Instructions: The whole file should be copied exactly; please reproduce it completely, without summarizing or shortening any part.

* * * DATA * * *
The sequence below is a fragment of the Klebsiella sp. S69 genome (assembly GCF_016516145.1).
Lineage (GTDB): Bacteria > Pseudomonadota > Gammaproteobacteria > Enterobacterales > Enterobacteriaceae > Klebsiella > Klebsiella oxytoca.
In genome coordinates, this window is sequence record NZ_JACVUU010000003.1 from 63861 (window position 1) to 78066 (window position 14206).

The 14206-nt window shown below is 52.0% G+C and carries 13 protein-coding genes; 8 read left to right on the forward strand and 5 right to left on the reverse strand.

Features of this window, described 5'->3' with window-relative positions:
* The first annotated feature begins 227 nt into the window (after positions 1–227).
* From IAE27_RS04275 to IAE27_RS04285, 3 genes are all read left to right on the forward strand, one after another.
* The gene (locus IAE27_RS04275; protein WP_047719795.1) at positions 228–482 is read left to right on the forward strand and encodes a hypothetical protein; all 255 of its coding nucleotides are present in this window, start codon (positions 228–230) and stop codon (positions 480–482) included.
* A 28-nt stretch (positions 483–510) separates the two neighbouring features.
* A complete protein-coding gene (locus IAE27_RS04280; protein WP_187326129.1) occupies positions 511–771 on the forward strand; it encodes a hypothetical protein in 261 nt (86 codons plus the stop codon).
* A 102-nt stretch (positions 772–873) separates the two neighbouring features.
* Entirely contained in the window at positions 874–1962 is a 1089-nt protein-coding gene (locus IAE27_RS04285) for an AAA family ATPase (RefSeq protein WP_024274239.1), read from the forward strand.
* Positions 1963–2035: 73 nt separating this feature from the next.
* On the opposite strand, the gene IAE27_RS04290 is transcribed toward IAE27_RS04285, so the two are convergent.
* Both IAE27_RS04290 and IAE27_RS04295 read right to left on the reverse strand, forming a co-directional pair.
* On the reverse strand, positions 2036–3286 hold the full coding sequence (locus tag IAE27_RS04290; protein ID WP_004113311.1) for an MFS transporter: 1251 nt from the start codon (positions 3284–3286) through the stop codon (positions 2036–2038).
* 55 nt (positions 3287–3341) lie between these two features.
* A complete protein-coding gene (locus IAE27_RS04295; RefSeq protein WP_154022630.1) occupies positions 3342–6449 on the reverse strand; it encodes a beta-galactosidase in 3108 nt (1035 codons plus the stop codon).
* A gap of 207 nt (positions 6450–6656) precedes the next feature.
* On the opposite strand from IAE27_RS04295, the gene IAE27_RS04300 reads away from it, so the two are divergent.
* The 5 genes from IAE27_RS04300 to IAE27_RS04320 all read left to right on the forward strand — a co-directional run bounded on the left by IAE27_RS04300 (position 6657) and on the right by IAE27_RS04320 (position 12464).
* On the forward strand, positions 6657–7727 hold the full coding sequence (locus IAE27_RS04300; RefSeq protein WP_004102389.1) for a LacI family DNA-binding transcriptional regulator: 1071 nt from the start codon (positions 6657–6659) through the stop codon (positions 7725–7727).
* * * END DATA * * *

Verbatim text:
The sequence below is a fragment of the Klebsiella sp. S69 genome (assembly GCF_016516145.1).
Lineage (GTDB): Bacteria > Pseudomonadota > Gammaproteobacteria > Enterobacterales > Enterobacteriaceae > Klebsiella > Klebsiella oxytoca.
In genome coordinates, this window is sequence record NZ_JACVUU010000003.1 from 63861 (window position 1) to 78066 (window position 14206).

The 14206-nt window shown below is 52.0% G+C and carries 13 protein-coding genes; 8 read left to right on the forward strand and 5 right to left on the reverse strand.

Features of this window, described 5'->3' with window-relative positions:
* The first annotated feature begins 227 nt into the window (after positions 1–227).
* From IAE27_RS04275 to IAE27_RS04285, 3 genes are all read left to right on the forward strand, one after another.
* The gene (locus IAE27_RS04275; protein WP_047719795.1) at positions 228–482 is read left to right on the forward strand and encodes a hypothetical protein; all 255 of its coding nucleotides are present in this window, start codon (positions 228–230) and stop codon (positions 480–482) included.
* A 28-nt stretch (positions 483–510) separates the two neighbouring features.
* A complete protein-coding gene (locus IAE27_RS04280; protein WP_187326129.1) occupies positions 511–771 on the forward strand; it encodes a hypothetical protein in 261 nt (86 codons plus the stop codon).
* A 102-nt stretch (positions 772–873) separates the two neighbouring features.
* Entirely contained in the window at positions 874–1962 is a 1089-nt protein-coding gene (locus IAE27_RS04285) for an AAA family ATPase (RefSeq protein WP_024274239.1), read from the forward strand.
* Positions 1963–2035: 73 nt separating this feature from the next.
* On the opposite strand, the gene IAE27_RS04290 is transcribed toward IAE27_RS04285, so the two are convergent.
* Both IAE27_RS04290 and IAE27_RS04295 read right to left on the reverse strand, forming a co-directional pair.
* On the reverse strand, positions 2036–3286 hold the full coding sequence (locus tag IAE27_RS04290; protein ID WP_004113311.1) for an MFS transporter: 1251 nt from the start codon (positions 3284–3286) through the stop codon (positions 2036–2038).
* 55 nt (positions 3287–3341) lie between these two features.
* A complete protein-coding gene (locus IAE27_RS04295; RefSeq protein WP_154022630.1) occupies positions 3342–6449 on the reverse strand; it encodes a beta-galactosidase in 3108 nt (1035 codons plus the stop codon).
* A gap of 207 nt (positions 6450–6656) precedes the next feature.
* On the opposite strand from IAE27_RS04295, the gene IAE27_RS04300 reads away from it, so the two are divergent.
* The 5 genes from IAE27_RS04300 to IAE27_RS04320 all read left to right on the forward strand — a co-directional run bounded on the left by IAE27_RS04300 (position 6657) and on the right by IAE27_RS04320 (position 12464).
* On the forward strand, positions 6657–7727 hold the full coding sequence (locus IAE27_RS04300; RefSeq protein WP_004102389.1) for a LacI family DNA-binding transcriptional regulator: 1071 nt from the start codon (positions 6657–6659) through the stop codon (positions 7725–7727).